The suspension options which work with direct pull brakes are far greater and better performing.
That said, if the fork has a mount in the middle of the arch and V-brake bosses, it may be possible to install cantilever brakes via a cable hanger attached to the arch.
However, the practical value of such a conversion is very low and not worth the trouble. In most cases, it’s better to embrace new technology and go with V-brakes or discs.
Due to the reasons above, people are a lot more likely to initiate a switch from cantilever brakes to V-brakes.
What Does a Conversion From Cantilevers To V-brakes Require?
A conversion from cantilevers to V-brake would require the following components:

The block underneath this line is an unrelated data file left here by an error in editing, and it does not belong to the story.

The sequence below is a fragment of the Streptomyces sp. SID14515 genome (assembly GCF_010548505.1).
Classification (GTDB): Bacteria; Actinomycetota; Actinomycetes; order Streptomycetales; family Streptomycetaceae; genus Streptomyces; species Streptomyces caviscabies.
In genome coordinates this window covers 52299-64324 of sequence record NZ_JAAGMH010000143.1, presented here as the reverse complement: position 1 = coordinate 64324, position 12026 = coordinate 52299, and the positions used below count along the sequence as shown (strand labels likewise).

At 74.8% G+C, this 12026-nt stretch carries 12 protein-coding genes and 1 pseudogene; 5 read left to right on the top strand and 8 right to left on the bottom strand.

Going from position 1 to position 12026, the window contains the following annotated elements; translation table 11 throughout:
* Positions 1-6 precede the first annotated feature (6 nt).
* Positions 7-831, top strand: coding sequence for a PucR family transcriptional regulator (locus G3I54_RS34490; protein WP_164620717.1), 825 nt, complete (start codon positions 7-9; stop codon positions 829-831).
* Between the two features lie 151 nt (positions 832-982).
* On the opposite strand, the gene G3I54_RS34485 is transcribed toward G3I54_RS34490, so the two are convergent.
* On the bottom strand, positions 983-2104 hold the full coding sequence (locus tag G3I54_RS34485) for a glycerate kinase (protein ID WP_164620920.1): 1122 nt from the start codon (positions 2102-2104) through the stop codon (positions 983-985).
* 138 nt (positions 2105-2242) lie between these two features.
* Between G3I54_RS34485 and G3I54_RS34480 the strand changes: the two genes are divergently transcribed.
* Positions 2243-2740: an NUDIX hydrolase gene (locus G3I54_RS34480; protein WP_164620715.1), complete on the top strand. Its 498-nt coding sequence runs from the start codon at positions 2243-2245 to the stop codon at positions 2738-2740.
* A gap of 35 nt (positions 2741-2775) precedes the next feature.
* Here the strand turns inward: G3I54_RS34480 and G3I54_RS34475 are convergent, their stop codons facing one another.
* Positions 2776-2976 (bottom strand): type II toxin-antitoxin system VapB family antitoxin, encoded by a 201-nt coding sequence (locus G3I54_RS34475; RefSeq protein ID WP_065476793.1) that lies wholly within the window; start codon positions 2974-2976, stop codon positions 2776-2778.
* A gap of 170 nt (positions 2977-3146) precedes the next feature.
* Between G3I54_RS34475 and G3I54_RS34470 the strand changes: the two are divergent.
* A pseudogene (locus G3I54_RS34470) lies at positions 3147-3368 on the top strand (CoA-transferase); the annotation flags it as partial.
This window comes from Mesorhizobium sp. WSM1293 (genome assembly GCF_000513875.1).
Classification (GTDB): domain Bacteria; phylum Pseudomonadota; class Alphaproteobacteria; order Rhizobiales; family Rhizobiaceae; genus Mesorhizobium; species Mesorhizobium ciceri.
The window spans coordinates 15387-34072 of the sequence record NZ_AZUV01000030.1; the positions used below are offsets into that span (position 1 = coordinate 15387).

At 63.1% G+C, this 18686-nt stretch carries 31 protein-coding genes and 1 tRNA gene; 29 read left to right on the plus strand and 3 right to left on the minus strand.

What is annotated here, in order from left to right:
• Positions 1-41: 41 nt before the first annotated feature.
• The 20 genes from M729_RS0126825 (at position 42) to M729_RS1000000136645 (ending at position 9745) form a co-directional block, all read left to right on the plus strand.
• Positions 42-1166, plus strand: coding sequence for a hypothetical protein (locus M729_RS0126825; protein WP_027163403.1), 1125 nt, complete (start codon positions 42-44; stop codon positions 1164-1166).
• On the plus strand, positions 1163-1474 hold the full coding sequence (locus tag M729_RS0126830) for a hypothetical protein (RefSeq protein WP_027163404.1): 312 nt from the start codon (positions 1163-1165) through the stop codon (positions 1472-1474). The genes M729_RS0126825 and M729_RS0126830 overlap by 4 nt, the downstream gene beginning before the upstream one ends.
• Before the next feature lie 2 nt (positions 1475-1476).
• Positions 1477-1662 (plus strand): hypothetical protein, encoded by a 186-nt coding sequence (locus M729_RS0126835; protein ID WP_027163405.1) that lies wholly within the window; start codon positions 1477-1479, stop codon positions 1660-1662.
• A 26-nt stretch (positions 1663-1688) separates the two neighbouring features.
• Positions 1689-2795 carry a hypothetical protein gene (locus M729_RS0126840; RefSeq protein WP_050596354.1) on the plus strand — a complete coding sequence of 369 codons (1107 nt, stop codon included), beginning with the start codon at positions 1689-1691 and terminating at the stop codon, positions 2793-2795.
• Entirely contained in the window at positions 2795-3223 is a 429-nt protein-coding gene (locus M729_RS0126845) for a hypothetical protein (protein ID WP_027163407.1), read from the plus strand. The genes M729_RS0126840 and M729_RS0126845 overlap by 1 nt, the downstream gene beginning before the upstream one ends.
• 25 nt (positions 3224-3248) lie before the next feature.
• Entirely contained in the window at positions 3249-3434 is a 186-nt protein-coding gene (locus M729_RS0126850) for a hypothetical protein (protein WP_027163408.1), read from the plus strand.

1. A set of V-brakes
2. V-brake compatible levers or travel agents capable of increasing the cable pull of the present levers.
3. New cables and housing
4. Clamp-on cable stops (potentially).
Some frames necessitate the use of clamp-on cable stops that wrap around the top tube and allow you to anchor the cable housing.
5. Booster plates
Some frames and forks designed for cantilever brakes tend to flex too much when converting to V-brakes due to the extra braking power.
One way to mitigate these side effects is to add booster plates to the brake set-up. They stiffen the seat stays and the fork pivots. The end result is more stability and improved braking.
What Does a Conversion From V-Brakes To Cantilevers Require?
A conversion from V-brakes to cantilever would require:
1. A set of cantilever brakes
2. Cantilever compatible brake levers
3. New cables and housing
4. Two cable hangers – one for the seat stay area and one for the fork or headset.
5. Clamp-on cable stops (potentially)